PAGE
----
American Farm Bureau Federation

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The American Farm Bureau Federation (AFBF) and commonly referred to as the Farm Bureau is a lobbying organization in the United States representing farmers and ranchers.


The Farm Bureau movement officially started in 1911 when John Barron, a farmer who graduated from Cornell University and worked as an extension agent in Broome County, New York. He served as a "farm bureau" representative for farmers with the Binghamton, New York Chamber of Commerce. The effort was financed by the United States Department of Agriculture and Lackawanna Railroad. The Broome County Farm Bureau soon separated from the Chamber of Commerce.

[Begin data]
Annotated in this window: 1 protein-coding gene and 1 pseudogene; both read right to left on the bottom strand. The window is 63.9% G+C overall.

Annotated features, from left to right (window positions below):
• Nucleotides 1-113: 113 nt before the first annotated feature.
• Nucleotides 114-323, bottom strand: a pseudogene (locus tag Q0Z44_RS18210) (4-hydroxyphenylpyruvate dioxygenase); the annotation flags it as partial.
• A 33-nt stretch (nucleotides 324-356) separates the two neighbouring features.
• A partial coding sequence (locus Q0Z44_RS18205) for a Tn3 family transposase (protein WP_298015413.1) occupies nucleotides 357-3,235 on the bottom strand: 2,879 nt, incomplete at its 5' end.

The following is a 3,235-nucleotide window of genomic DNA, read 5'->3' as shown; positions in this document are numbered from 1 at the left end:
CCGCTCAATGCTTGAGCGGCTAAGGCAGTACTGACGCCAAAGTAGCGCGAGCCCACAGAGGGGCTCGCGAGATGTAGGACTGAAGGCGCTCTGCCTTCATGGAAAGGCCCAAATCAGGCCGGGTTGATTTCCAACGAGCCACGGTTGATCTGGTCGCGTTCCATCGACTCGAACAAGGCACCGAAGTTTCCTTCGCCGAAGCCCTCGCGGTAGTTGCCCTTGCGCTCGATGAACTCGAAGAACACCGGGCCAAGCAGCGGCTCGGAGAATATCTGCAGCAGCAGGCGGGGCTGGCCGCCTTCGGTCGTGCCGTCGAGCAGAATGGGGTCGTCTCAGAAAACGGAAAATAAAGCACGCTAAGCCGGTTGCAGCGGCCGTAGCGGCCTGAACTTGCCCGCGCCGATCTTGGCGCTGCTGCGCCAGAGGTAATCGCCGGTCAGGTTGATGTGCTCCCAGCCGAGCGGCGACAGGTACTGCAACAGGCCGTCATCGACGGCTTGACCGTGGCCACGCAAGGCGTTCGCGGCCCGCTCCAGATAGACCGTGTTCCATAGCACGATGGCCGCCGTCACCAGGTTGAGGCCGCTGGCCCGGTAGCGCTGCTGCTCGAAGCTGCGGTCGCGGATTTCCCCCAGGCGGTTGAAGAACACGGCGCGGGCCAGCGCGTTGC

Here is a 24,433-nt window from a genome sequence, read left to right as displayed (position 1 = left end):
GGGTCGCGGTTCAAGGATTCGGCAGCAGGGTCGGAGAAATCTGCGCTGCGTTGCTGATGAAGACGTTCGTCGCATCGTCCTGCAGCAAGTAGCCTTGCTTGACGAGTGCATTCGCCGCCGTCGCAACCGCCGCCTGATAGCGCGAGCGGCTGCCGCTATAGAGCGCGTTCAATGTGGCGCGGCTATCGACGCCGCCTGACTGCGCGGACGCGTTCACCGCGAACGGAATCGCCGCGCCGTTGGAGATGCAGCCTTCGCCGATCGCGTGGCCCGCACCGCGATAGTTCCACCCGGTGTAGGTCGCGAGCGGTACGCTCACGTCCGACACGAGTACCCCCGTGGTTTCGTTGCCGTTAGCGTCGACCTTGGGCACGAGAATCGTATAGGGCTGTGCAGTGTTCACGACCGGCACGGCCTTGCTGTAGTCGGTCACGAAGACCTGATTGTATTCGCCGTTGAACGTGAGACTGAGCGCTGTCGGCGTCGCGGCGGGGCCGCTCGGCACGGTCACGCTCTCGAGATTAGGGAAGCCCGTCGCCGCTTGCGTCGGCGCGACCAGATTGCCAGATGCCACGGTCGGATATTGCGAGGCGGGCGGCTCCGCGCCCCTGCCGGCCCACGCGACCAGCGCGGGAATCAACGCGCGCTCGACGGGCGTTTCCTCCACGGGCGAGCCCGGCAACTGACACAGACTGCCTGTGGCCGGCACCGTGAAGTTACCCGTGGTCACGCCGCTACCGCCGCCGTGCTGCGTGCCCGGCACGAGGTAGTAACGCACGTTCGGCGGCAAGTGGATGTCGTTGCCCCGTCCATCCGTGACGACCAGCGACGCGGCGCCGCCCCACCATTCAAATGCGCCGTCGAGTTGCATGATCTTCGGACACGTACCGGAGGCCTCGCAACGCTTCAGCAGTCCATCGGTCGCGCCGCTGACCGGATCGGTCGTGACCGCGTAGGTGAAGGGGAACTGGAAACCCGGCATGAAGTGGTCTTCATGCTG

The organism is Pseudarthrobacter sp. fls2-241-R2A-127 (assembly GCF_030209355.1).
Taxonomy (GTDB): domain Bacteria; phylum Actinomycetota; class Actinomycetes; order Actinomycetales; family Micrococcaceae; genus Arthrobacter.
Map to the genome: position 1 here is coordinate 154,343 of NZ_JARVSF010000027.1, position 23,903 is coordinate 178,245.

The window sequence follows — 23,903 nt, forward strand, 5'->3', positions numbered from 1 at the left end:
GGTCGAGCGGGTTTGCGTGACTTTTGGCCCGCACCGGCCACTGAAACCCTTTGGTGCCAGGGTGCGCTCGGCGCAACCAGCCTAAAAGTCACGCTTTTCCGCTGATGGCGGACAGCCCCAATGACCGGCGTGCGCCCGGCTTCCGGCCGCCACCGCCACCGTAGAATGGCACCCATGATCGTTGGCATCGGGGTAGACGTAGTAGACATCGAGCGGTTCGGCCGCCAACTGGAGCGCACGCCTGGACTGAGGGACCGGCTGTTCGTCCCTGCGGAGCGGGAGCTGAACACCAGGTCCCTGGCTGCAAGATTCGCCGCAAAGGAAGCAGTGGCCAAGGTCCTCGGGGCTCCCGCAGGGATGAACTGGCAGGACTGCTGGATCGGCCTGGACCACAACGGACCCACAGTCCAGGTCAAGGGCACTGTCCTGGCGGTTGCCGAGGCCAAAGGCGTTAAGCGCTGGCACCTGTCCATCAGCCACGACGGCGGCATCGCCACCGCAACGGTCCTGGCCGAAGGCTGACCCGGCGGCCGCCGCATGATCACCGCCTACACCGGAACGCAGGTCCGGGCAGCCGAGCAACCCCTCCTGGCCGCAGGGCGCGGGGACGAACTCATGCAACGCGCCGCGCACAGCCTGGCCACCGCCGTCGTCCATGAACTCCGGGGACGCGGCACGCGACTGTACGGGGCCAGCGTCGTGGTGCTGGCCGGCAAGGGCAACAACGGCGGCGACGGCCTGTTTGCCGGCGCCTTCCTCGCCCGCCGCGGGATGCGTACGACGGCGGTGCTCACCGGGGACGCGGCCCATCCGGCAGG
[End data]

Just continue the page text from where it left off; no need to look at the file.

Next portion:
Other bureaus on a county level formed across the country.

Farmers meeting in Saline County, Missouri were the first to form a state-wide bureau in 1915.

The initial farm bureaus had a social and educational function furthering the extension service efforts but they developed into a lobbying organization.

The American Farm Bureau was formally created in 1919 in Chicago, Illinois. Its initial organization papers said:

The purpose of Farm Bureau is to make the business of farming more profitable, and the community a better place to live. Farm Bureau should provide an organization in which members may secure the benefits of unified efforts in a way which could never be accomplished through individual effort. – Statement originally approved by Farm Bureau members in 1920.[1]

The American Farm Bureau Federation relocated its headquarters from Park Ridge, Illinois to Washington, D.C. in 2003.[2]



See also